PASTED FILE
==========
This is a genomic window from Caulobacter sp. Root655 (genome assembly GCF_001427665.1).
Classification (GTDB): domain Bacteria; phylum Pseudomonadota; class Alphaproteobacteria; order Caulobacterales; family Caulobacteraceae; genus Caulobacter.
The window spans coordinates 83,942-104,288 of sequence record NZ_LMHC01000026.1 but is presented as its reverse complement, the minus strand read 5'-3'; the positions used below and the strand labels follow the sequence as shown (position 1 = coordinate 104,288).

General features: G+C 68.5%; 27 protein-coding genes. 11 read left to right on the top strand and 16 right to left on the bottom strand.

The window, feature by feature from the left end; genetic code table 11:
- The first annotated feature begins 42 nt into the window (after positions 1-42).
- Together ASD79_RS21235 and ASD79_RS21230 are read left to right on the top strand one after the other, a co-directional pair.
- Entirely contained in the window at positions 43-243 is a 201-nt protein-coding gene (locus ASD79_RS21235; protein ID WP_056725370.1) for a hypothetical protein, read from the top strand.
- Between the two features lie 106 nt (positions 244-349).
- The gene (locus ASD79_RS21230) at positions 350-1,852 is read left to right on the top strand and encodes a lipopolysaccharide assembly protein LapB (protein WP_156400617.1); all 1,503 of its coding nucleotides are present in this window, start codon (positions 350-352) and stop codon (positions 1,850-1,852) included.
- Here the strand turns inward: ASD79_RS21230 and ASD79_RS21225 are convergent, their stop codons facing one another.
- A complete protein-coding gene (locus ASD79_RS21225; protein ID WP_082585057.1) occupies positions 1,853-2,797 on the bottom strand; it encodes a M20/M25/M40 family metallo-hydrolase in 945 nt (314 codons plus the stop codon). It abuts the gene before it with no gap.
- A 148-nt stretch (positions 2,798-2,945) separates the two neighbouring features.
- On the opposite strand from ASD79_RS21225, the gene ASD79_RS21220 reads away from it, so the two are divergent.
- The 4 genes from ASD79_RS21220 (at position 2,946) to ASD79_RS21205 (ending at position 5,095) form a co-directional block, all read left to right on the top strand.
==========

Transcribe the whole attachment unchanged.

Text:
This is a genomic window from Caulobacter sp. Root655 (genome assembly GCF_001427665.1).
Classification (GTDB): domain Bacteria; phylum Pseudomonadota; class Alphaproteobacteria; order Caulobacterales; family Caulobacteraceae; genus Caulobacter.
The window spans coordinates 83,942-104,288 of sequence record NZ_LMHC01000026.1 but is presented as its reverse complement, the minus strand read 5'-3'; the positions used below and the strand labels follow the sequence as shown (position 1 = coordinate 104,288).

General features: G+C 68.5%; 27 protein-coding genes. 11 read left to right on the top strand and 16 right to left on the bottom strand.

The window, feature by feature from the left end; genetic code table 11:
- The first annotated feature begins 42 nt into the window (after positions 1-42).
- Together ASD79_RS21235 and ASD79_RS21230 are read left to right on the top strand one after the other, a co-directional pair.
- Entirely contained in the window at positions 43-243 is a 201-nt protein-coding gene (locus ASD79_RS21235; protein ID WP_056725370.1) for a hypothetical protein, read from the top strand.
- Between the two features lie 106 nt (positions 244-349).
- The gene (locus ASD79_RS21230) at positions 350-1,852 is read left to right on the top strand and encodes a lipopolysaccharide assembly protein LapB (protein WP_156400617.1); all 1,503 of its coding nucleotides are present in this window, start codon (positions 350-352) and stop codon (positions 1,850-1,852) included.
- Here the strand turns inward: ASD79_RS21230 and ASD79_RS21225 are convergent, their stop codons facing one another.
- A complete protein-coding gene (locus ASD79_RS21225; protein ID WP_082585057.1) occupies positions 1,853-2,797 on the bottom strand; it encodes a M20/M25/M40 family metallo-hydrolase in 945 nt (314 codons plus the stop codon). It abuts the gene before it with no gap.
- A 148-nt stretch (positions 2,798-2,945) separates the two neighbouring features.
- On the opposite strand from ASD79_RS21225, the gene ASD79_RS21220 reads away from it, so the two are divergent.
- The 4 genes from ASD79_RS21220 (at position 2,946) to ASD79_RS21205 (ending at position 5,095) form a co-directional block, all read left to right on the top strand.